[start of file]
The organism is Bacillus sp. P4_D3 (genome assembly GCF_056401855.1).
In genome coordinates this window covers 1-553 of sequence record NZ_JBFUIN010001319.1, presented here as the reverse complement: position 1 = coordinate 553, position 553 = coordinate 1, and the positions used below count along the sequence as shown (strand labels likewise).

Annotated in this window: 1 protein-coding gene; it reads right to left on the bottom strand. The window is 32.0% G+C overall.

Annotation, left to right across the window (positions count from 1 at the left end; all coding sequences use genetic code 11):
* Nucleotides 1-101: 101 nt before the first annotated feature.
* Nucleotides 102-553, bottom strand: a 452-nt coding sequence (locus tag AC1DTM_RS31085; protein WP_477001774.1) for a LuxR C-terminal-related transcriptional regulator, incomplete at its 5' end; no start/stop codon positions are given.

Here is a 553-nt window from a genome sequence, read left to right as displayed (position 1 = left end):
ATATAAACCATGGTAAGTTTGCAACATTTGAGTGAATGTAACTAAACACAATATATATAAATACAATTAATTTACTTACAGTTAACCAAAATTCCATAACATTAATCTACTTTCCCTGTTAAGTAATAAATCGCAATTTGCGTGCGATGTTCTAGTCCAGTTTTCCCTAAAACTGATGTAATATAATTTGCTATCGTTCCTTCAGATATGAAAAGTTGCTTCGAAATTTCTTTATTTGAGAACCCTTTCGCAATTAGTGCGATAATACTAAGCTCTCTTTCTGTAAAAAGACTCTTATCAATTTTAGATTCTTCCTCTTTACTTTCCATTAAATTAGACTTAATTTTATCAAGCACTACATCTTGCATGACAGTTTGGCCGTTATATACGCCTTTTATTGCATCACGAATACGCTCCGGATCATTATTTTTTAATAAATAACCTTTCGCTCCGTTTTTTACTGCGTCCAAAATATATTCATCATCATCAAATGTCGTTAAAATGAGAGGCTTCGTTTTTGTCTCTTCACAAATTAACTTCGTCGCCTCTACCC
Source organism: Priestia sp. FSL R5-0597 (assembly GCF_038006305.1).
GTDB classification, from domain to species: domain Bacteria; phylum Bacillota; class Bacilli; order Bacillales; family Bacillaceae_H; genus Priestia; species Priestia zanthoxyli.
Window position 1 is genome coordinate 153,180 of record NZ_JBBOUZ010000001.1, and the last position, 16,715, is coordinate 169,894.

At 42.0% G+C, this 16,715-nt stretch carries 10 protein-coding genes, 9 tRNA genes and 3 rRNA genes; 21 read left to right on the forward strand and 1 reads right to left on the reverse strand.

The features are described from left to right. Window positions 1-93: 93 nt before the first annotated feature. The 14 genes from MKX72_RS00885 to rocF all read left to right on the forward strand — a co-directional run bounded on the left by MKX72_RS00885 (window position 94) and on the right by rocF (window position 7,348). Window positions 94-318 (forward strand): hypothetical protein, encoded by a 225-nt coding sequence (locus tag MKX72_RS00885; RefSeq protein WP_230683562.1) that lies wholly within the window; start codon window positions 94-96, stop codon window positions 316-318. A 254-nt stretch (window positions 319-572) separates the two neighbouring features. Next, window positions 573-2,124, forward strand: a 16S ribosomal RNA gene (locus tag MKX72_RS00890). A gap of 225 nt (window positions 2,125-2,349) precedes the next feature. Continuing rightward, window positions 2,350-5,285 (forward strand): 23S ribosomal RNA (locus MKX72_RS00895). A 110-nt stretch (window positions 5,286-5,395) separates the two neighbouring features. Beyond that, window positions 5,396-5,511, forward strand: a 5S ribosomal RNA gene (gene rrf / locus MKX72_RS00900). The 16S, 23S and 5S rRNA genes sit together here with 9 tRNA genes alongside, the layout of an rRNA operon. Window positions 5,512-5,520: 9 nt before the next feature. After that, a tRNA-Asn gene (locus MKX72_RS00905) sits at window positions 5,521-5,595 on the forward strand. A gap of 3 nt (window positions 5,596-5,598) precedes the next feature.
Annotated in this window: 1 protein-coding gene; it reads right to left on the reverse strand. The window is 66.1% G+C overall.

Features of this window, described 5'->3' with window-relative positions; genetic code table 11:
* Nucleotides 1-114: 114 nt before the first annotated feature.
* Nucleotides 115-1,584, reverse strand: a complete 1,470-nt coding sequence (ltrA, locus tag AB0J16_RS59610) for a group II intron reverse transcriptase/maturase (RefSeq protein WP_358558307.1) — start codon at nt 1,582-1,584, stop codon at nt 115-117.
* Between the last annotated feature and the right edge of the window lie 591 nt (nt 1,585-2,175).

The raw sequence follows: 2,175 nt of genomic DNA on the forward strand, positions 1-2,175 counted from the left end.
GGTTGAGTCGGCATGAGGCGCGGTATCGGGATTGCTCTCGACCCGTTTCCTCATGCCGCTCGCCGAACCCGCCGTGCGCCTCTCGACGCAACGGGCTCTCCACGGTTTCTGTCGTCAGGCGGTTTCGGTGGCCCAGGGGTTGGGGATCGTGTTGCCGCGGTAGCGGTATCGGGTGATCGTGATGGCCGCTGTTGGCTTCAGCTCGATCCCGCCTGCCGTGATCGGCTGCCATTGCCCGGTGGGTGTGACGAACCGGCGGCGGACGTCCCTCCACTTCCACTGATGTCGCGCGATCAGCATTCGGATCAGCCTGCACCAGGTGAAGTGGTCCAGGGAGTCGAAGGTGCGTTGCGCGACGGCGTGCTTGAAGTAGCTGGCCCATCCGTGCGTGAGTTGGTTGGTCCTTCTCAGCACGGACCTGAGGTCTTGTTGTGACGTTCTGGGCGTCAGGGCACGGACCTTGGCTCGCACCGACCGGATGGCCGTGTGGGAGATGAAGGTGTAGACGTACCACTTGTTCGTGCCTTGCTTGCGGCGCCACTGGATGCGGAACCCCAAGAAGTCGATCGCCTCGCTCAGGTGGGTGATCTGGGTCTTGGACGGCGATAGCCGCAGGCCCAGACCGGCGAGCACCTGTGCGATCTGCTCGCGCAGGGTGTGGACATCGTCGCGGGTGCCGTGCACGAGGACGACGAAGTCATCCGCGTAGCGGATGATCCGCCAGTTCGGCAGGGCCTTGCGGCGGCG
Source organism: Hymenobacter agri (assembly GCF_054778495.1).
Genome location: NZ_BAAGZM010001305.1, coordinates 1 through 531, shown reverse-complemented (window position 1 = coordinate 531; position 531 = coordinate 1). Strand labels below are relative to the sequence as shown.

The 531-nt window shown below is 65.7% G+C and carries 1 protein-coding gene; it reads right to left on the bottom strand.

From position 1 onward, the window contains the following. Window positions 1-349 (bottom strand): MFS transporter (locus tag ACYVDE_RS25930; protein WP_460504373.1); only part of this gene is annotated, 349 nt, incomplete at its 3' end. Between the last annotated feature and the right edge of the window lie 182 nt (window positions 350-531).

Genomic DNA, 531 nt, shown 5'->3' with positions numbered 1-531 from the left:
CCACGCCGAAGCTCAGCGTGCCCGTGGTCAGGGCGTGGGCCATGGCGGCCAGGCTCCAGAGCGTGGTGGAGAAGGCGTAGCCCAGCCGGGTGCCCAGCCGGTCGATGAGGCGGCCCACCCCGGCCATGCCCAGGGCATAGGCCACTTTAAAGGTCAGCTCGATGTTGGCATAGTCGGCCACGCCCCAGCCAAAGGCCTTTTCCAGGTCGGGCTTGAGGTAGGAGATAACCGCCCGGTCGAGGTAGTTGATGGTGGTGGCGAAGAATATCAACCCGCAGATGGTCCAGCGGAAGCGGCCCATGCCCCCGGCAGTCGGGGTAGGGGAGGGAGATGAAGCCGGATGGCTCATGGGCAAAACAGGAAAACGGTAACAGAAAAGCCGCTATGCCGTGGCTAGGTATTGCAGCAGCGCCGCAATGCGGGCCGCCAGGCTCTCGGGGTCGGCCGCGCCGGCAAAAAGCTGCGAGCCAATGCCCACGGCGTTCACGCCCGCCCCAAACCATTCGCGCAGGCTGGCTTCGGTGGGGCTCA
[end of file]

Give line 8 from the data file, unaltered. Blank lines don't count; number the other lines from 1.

ATATAAACCATGGTAAGTTTGCAACATTTGAGTGAATGTAACTAAACACAATATATATAAATACAATTAATTTACTTACAGTTAACCAAAATTCCATAACATTAATCTACTTTCCCTGTTAAGTAATAAATCGCAATTTGCGTGCGATGTTCTAGTCCAGTTTTCCCTAAAACTGATGTAATATAATTTGCTATCGTTCCTTCAGATATGAAAAGTTGCTTCGAAATTTCTTTATTTGAGAACCCTTTCGCAATTAGTGCGATAATACTAAGCTCTCTTTCTGTAAAAAGACTCTTATCAATTTTAGATTCTTCCTCTTTACTTTCCATTAAATTAGACTTAATTTTATCAAGCACTACATCTTGCATGACAGTTTGGCCGTTATATACGCCTTTTATTGCATCACGAATACGCTCCGGATCATTATTTTTTAATAAATAACCTTTCGCTCCGTTTTTTACTGCGTCCAAAATATATTCATCATCATCAAATGTCGTTAAAATGAGAGGCTTCGTTTTTGTCTCTTCACAAATTAACTTCGTCGCCTCTACCC